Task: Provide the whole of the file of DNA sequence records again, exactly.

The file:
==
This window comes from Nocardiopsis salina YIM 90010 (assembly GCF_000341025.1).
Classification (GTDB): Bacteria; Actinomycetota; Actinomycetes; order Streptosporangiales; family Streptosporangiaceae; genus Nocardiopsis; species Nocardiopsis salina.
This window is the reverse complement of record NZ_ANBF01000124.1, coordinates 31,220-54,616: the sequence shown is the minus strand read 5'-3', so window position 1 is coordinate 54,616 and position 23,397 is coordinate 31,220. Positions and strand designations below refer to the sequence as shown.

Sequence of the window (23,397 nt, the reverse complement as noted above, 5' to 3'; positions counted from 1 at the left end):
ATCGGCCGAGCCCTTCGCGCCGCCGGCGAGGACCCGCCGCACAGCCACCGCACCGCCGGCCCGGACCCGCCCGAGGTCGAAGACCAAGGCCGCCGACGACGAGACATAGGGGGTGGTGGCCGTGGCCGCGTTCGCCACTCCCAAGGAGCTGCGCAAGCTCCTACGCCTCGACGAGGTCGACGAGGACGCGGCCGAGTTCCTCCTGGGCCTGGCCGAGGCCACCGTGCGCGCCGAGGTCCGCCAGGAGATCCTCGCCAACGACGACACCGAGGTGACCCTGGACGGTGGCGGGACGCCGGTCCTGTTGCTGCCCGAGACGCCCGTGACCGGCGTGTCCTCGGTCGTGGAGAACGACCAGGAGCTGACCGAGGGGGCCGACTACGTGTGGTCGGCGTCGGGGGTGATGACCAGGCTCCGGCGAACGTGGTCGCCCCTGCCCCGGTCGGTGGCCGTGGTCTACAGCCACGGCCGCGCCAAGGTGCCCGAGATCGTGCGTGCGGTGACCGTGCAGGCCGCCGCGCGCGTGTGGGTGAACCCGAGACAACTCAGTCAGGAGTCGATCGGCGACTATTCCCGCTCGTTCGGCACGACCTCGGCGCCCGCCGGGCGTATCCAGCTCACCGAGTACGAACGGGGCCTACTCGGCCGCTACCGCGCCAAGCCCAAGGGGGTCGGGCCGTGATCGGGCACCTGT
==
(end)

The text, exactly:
This window comes from Nocardiopsis salina YIM 90010 (assembly GCF_000341025.1).
Classification (GTDB): Bacteria; Actinomycetota; Actinomycetes; order Streptosporangiales; family Streptosporangiaceae; genus Nocardiopsis; species Nocardiopsis salina.
This window is the reverse complement of record NZ_ANBF01000124.1, coordinates 31,220-54,616: the sequence shown is the minus strand read 5'-3', so window position 1 is coordinate 54,616 and position 23,397 is coordinate 31,220. Positions and strand designations below refer to the sequence as shown.

Sequence of the window (23,397 nt, the reverse complement as noted above, 5' to 3'; positions counted from 1 at the left end):
ATCGGCCGAGCCCTTCGCGCCGCCGGCGAGGACCCGCCGCACAGCCACCGCACCGCCGGCCCGGACCCGCCCGAGGTCGAAGACCAAGGCCGCCGACGACGAGACATAGGGGGTGGTGGCCGTGGCCGCGTTCGCCACTCCCAAGGAGCTGCGCAAGCTCCTACGCCTCGACGAGGTCGACGAGGACGCGGCCGAGTTCCTCCTGGGCCTGGCCGAGGCCACCGTGCGCGCCGAGGTCCGCCAGGAGATCCTCGCCAACGACGACACCGAGGTGACCCTGGACGGTGGCGGGACGCCGGTCCTGTTGCTGCCCGAGACGCCCGTGACCGGCGTGTCCTCGGTCGTGGAGAACGACCAGGAGCTGACCGAGGGGGCCGACTACGTGTGGTCGGCGTCGGGGGTGATGACCAGGCTCCGGCGAACGTGGTCGCCCCTGCCCCGGTCGGTGGCCGTGGTCTACAGCCACGGCCGCGCCAAGGTGCCCGAGATCGTGCGTGCGGTGACCGTGCAGGCCGCCGCGCGCGTGTGGGTGAACCCGAGACAACTCAGTCAGGAGTCGATCGGCGACTATTCCCGCTCGTTCGGCACGACCTCGGCGCCCGCCGGGCGTATCCAGCTCACCGAGTACGAACGGGGCCTACTCGGCCGCTACCGCGCCAAGCCCAAGGGGGTCGGGCCGTGATCGGGCACCTGT